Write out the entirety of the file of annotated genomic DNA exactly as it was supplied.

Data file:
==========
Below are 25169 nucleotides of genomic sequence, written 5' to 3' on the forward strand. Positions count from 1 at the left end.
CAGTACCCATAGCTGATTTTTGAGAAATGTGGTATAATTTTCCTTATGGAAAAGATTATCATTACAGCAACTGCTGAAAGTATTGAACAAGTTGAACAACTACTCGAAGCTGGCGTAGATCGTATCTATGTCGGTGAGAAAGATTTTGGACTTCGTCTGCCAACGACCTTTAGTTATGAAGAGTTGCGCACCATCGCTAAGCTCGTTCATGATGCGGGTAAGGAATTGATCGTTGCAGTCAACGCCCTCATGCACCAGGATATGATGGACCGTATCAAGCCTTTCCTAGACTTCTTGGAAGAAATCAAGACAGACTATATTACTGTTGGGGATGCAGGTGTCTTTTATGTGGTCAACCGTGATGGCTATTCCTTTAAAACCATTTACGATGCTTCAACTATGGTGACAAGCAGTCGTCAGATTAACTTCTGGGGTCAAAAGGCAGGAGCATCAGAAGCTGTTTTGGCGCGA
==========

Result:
Below are 25169 nucleotides of genomic sequence, written 5' to 3' on the forward strand. Positions count from 1 at the left end.
CAGTACCCATAGCTGATTTTTGAGAAATGTGGTATAATTTTCCTTATGGAAAAGATTATCATTACAGCAACTGCTGAAAGTATTGAACAAGTTGAACAACTACTCGAAGCTGGCGTAGATCGTATCTATGTCGGTGAGAAAGATTTTGGACTTCGTCTGCCAACGACCTTTAGTTATGAAGAGTTGCGCACCATCGCTAAGCTCGTTCATGATGCGGGTAAGGAATTGATCGTTGCAGTCAACGCCCTCATGCACCAGGATATGATGGACCGTATCAAGCCTTTCCTAGACTTCTTGGAAGAAATCAAGACAGACTATATTACTGTTGGGGATGCAGGTGTCTTTTATGTGGTCAACCGTGATGGCTATTCCTTTAAAACCATTTACGATGCTTCAACTATGGTGACAAGCAGTCGTCAGATTAACTTCTGGGGTCAAAAGGCAGGAGCATCAGAAGCTGTTTTGGCGCGA